Portland city councilors on Monday quizzed city staff and the leader of a nonprofit health care provider about a controversial plan to close a city-run clinic on India Street that serves members of the gay community and people addicted to drugs.

City Manager Jon Jennings has proposed closing the India Street Public Health Center and transferring clinical services for roughly 1,600 patients to the Portland Community Health Center, an independently run nonprofit health clinic on Park Avenue, as part of his budget proposal.

The clinic provides a constellation of separate but interrelated services, including primary care and specialized care for people living with HIV, as well as screening and treatment for sexually transmitted diseases. It also houses a needle exchange – where intravenous drug users can get clean needles, preventing the spread of diseases – as well as the Portland Community Free Clinic, which is a separate nonprofit that benefits from free rent and utilities provided by the city.

The budget meeting was an opportunity for councilors to ask questions about the budget before voting on it next week, so there was no public comment period.

But activists trying to save the city-run clinic gathered at City Hall, making their presence known. Before the meeting, about 30 people gathered in City Hall plaza holding signs saying, “I stand with India Street.” They occasionally broke into chants, such as “Save India Street now,” “Stop the war on the poor,” and “No ifs ands or buts, reject all the cuts.”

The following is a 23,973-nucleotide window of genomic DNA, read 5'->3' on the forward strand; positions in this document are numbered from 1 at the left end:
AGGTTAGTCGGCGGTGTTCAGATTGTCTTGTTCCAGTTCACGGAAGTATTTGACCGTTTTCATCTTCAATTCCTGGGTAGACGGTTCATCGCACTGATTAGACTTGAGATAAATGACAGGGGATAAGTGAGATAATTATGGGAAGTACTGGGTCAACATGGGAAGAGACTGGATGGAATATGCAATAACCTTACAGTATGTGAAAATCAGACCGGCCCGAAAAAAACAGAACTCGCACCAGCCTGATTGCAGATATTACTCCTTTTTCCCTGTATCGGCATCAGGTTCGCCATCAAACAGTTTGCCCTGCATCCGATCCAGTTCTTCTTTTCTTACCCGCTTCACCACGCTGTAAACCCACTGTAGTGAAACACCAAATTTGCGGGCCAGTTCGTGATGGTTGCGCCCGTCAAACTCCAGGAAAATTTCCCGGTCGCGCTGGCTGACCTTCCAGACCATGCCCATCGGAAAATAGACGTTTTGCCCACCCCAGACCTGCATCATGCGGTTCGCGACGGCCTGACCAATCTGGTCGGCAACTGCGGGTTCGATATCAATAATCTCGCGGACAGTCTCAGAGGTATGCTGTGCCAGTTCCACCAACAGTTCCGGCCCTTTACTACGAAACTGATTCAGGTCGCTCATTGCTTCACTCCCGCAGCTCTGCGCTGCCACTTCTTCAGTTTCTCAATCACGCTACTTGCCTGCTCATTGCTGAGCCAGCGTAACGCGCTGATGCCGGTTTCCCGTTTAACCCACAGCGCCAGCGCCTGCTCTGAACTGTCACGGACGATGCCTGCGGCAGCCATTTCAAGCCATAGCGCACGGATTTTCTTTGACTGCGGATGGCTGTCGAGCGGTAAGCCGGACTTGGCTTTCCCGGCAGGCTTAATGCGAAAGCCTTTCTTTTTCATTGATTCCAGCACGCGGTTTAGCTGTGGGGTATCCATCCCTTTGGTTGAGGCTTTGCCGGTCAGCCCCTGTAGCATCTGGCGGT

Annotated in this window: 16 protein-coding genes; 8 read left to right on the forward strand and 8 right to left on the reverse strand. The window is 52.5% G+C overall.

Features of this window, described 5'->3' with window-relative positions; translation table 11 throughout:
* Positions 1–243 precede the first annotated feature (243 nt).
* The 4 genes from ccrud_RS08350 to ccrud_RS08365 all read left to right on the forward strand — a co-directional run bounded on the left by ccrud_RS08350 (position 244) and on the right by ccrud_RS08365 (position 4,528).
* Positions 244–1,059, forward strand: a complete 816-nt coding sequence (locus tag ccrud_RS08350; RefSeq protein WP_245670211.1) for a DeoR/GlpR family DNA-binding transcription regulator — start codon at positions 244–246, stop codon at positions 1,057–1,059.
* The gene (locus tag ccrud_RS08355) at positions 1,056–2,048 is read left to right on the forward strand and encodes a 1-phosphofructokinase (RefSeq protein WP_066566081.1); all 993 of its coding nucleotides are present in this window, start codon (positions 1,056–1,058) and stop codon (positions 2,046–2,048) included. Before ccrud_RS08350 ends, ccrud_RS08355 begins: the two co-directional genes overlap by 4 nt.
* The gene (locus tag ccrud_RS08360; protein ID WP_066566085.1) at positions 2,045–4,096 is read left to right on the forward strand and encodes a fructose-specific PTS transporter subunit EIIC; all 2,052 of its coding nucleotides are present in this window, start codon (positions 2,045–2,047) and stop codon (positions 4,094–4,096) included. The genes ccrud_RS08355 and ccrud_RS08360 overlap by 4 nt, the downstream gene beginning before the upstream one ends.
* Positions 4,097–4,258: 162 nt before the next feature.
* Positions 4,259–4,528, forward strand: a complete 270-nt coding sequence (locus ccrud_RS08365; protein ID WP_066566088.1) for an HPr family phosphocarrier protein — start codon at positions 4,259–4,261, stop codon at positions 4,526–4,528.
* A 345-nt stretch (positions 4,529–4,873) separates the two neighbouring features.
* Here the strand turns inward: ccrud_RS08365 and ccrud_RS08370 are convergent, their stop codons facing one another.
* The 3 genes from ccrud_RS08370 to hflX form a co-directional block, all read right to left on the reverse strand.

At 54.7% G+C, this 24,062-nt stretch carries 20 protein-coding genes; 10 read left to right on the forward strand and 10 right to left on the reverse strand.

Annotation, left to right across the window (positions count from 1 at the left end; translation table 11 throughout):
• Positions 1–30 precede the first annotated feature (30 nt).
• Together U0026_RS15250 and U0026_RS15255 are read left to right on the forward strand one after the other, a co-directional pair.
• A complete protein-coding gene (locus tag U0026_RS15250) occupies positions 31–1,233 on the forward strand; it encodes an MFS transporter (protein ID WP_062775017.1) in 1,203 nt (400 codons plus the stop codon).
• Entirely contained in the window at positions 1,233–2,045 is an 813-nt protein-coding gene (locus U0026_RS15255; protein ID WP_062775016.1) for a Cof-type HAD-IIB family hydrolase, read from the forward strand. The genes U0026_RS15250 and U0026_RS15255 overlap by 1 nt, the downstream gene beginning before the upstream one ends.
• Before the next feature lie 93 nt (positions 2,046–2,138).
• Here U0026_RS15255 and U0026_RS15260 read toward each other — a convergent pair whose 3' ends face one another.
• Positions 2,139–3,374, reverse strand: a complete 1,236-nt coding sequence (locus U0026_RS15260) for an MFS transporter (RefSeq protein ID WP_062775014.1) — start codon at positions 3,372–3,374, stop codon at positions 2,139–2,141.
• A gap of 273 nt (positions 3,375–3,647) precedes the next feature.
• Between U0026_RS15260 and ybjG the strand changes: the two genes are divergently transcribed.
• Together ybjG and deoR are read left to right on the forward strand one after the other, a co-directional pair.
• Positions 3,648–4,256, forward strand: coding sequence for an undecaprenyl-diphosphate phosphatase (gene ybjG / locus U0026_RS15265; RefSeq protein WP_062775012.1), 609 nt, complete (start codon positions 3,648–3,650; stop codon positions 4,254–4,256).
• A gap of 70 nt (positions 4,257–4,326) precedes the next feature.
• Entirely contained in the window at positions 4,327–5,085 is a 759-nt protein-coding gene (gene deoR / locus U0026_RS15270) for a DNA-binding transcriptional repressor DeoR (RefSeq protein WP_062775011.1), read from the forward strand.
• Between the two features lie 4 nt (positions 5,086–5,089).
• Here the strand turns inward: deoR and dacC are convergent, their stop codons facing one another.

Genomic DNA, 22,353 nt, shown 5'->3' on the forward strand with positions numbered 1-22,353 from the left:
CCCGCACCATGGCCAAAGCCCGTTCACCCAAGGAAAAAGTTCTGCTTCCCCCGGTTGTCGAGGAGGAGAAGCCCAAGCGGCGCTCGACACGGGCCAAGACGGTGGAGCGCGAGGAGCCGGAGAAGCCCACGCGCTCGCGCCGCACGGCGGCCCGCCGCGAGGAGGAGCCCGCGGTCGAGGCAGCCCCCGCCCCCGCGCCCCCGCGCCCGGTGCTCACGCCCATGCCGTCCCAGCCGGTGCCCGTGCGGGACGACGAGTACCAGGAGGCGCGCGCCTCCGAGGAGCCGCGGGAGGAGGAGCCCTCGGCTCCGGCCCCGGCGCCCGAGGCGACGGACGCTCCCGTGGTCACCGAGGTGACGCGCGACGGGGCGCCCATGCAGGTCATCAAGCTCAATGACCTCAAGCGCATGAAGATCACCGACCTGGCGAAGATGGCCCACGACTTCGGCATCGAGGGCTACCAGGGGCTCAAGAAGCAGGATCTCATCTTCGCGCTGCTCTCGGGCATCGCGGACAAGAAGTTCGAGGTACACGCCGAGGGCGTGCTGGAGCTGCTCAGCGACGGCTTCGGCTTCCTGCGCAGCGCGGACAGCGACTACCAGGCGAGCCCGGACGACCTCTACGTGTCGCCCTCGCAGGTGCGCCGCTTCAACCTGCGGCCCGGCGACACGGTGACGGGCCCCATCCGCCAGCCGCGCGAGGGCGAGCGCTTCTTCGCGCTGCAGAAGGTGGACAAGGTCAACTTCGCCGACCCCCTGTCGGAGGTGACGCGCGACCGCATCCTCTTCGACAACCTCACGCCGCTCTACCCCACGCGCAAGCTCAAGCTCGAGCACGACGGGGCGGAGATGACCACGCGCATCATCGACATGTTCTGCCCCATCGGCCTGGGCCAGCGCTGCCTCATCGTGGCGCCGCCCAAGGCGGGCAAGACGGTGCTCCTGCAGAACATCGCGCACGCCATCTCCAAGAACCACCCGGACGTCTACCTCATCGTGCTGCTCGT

Supporters of the budget proposal say the Portland Community Health Center is better positioned to provide services and sustain them, since it is eligible for higher reimbursements rates through MaineCare and Medicare. They also say the federal government prefers federally qualified health centers to provide health services, rather than municipalities.


But opponents worry that the transfer will break up doctor-patient relationships that have taken years to establish, especially the trust earned for members of the gay, lesbian, bisexual and transgender population, as well as those addicted to drugs, that use the clinic.

Opponents of the proposal dominated a nearly three-hour public hearing last Monday. The council will hold another public hearing prior to voting next May 16.

Councilors on Monday questioned the Portland Community Health Center’s ability to ramp up services to meet demand and sought details about how well a previous transition of the city’s Health for the Homeless Clinic went. They also wondered whether the city was in jeopardy of losing a $356,500 federal Ryan White grant that funds the HIV Positive program at India Street.

“That’s the broad question I am wrestling with,” City Councilor Justin Costa said.

Dr. Caroline Teschke, program manager of the city clinic, said the federal grant is periodically opened up to a competitive bid, including this year. Three grants are awarded for Maine, covering its northern, central and southern regions. The grant awards would be announced in November, with the current grant expiring in Dec. 31, she said.

“We’ve never been competed against for the southern Maine award,” Teschke said.


Leslie Clark, CEO of the Portland Community Health Center, said the nonprofit has no desire to compete for the grant, but would be there to help the city if it decided to close the clinic.

Clark was then questioned by Councilor David Brenerman about lessons learned in 2014, when the nonprofit won a federal grant for homeless health care services that had traditionally been awarded to the city. She said transferring medical records of people who are highly transient was more complicated than anticipated.